UM defensive line coach Shaun Nua says the team understands the challenges of facing Army's triple option. Angelique S. Chengelis, The Detroit News
Ann Arbor — Michigan defensive line coach Shaun Nua does not appear to be a guy who minces words much, especially when it comes to his feelings about Army.
The seventh-ranked Wolverines face Army for the first time since 1962 at Michigan Stadium on Saturday, and while the Michigan players and coaches hold the Black Knights in great esteem, Nua can only take that so far.
“I never liked Army,” Nua said smiling — sort of — this week.
Here’s some context. Nua was an assistant coach at Navy from 2012-17, and if you think Michigan-Michigan State and Michigan-Ohio State are heated, Army-Navy has its own special tier in college football rivalries.
“The motivation’s still the same,” Nua said. “You want to give our players and Michigan the best chance to win, not because I hate Army because I was at Navy – that’s a personal thing. We want to win every game the same way.”
It is always tricky for defenses to prepare for the service academy teams. Army will test the Wolverines’ discipline with its triple option, for which Michigan defensive coordinator Don Brown has been preparing since the spring. And for good reason. Army coach Jeff Monken has the Black Knights rolling. They were 11-2 last season and ranked No. 19 in the AP and were 10-3 in 2017.
Army led the nation in third-down (122-of-196) and fourth-down (31-of-36) conversions last season — the Black Knights converted a fourth down in 11-of-13 games last season. They finished the 2018 season averaging 312.6 rushing yards a game, second behind Georgia Tech. They attempted 98 passes last year and in the season-opening win against Rice last week was 3-of-8 passing.
“Everybody knows Army is a triple option, they like to run the ball all four downs,” Michigan defensive end Mike Danna said Tuesday. “We’re repping that out every single day for a reason. Everybody stick to their jobs, there’s no reason why we can’t have the same outcome we had last week.”
Nua has attempted to demystify the threat of the triple option this week in practice.
“It’s a unique offense, not something we see every day,” he said. “It’s just different. But other than that, it’s still football. You still got to get 11 guys to do their assignment and get to the ball as hard as they can.”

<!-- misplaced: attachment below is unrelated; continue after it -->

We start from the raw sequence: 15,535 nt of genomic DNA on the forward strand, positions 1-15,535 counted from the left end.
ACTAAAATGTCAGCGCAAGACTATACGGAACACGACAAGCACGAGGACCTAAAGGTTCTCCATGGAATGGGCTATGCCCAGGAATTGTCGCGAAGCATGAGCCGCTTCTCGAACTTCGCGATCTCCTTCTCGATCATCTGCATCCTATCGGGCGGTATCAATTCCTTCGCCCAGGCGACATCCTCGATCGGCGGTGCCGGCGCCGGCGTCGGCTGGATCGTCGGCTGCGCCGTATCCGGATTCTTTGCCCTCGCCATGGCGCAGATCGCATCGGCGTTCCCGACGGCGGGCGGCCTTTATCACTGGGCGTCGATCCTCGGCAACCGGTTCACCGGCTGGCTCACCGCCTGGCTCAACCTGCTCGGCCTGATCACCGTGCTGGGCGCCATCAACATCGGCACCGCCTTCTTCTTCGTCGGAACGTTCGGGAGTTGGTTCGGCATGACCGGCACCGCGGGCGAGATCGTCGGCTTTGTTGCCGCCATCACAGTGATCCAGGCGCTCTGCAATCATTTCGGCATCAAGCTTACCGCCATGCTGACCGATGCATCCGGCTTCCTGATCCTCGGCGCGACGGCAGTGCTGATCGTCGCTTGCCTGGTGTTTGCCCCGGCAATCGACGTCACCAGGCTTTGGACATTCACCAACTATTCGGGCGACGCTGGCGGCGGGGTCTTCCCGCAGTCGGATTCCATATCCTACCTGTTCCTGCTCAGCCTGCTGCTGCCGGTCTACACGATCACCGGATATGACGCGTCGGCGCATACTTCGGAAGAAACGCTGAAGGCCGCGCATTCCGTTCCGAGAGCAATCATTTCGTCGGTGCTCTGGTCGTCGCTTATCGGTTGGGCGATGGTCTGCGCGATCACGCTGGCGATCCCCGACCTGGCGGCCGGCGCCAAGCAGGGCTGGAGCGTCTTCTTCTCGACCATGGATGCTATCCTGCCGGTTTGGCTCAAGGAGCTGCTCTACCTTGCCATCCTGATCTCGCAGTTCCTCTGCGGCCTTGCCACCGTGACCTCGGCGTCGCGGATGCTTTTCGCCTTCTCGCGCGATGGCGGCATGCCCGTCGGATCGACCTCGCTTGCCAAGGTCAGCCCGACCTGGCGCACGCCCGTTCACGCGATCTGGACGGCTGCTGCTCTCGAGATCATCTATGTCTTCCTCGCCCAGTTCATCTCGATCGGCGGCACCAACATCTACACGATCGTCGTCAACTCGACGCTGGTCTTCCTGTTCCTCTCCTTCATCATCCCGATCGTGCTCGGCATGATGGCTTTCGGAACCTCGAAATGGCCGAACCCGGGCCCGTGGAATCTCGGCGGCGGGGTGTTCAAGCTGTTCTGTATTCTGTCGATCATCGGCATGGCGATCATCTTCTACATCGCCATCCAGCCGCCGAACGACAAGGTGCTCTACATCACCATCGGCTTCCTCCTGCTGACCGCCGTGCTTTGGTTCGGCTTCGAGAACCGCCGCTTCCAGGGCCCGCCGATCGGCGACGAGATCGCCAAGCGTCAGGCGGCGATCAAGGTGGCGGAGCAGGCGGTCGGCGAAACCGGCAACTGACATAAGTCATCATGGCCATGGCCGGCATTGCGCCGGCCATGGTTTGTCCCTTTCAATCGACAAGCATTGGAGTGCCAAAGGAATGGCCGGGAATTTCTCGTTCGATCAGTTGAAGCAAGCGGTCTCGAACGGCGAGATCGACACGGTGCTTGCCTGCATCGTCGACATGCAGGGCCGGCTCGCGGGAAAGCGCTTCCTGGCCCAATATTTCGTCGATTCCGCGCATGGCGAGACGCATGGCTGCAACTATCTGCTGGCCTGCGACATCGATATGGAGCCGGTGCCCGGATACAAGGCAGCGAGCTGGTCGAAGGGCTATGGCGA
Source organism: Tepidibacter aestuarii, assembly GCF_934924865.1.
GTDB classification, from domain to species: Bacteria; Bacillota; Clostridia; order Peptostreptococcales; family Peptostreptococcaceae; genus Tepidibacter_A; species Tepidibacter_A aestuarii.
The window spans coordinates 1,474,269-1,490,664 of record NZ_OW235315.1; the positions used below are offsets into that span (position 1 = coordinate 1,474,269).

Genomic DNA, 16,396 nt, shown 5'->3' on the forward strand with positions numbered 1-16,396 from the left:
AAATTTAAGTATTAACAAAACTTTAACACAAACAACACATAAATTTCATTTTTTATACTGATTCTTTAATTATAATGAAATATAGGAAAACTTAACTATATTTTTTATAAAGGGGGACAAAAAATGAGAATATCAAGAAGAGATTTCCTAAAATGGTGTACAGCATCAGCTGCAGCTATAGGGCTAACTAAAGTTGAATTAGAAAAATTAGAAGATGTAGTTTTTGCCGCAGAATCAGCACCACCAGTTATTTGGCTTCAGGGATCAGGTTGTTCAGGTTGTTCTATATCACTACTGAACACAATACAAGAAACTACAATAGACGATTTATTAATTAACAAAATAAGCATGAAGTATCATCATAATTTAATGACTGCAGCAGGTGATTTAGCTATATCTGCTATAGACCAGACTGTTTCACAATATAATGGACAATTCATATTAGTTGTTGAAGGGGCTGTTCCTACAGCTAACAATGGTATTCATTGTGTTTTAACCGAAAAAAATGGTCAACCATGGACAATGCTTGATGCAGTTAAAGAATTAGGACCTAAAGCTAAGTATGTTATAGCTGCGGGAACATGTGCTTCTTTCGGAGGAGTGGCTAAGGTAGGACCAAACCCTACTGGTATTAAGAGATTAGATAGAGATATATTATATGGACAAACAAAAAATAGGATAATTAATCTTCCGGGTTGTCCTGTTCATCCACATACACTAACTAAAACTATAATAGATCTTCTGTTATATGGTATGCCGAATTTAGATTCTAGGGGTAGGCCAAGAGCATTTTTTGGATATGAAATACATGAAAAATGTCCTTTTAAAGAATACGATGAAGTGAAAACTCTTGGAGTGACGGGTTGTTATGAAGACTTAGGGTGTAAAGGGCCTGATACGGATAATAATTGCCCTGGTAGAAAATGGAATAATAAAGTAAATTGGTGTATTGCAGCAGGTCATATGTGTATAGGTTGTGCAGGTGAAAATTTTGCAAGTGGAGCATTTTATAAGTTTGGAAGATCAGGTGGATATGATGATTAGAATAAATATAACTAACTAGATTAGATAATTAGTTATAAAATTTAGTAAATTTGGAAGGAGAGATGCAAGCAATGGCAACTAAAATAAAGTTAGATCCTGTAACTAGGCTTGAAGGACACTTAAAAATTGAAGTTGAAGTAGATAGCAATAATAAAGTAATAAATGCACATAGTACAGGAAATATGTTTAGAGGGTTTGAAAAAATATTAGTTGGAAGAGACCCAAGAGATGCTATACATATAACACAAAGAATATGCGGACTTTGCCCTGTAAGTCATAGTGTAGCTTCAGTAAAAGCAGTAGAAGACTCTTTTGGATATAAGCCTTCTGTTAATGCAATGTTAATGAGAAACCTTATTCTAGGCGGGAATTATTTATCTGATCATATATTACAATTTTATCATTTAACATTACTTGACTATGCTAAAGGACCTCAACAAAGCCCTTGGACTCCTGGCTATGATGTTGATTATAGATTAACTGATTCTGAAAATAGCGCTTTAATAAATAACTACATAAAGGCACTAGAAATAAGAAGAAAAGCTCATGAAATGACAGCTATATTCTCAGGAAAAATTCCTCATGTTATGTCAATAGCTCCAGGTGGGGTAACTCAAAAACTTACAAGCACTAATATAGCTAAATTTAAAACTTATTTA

Just ask Oklahoma how tough it is to play Army. Last season, the No. 4 Sooners needed a 10-yard touchdown pass from Kyler Murray to CeeDee Lamb in overtime to pull off a 28-21 victory over the Black Knights. In the Armed Forces Bowl, Army walloped Houston, 70-14.
Brown has seen plenty of triple option, as has Nua, who said the staff pooled their knowledge in preparation for Army and translated it to the team.
“Really, just understanding your job, understanding where you’re supposed to be, when you’re supposed to be there and who has whoever is on the field,” Danna said, explaining the task at hand. “One guy has the back, one guy has the QB, so it’s just being at the right place at the right time.”
The Wolverines have a level of respect for every opponent, but it gets taken up a notch when they face the service academies. Their players are also training for military service, while juggling school and football.
“You’ve got a lot of respect for everything they do, and all the service academies,” said Michigan backup quarterback Dylan McCaffrey. "I grew up (in Colorado) right around the Air Force Academy. It’s definitely a different lifestyle. My best friend plays there, and I hear everything he says. You respect that. You know how hard those guys work. Definitely come Saturday it’s a football game, but it’s not a hatred by any means. Those guys grind every day, and you’ve got to respect that.
“It’s tough. They’ve got to handle military training, as well as going to one of the best schools in the country and on top of football – that’s a lot. That stresses me out even thinking about it.”
Nua, having coached at Navy, knows the responsibilities of every player. And he also knows that on Saturdays, it’s about the game at hand.
“Any service academy, any time you have a young man that’s getting ready to serve in the military for our country, you always appreciate that,” Nua said. “This is still the game of football. We’re trying to win.”
Michigan vs. Army
Kickoff: Saturday, noon, Michigan Stadium, Ann Arbor
TV/radio: Fox/950 AM
Records: Both teams 1-0
Line: Michigan by 23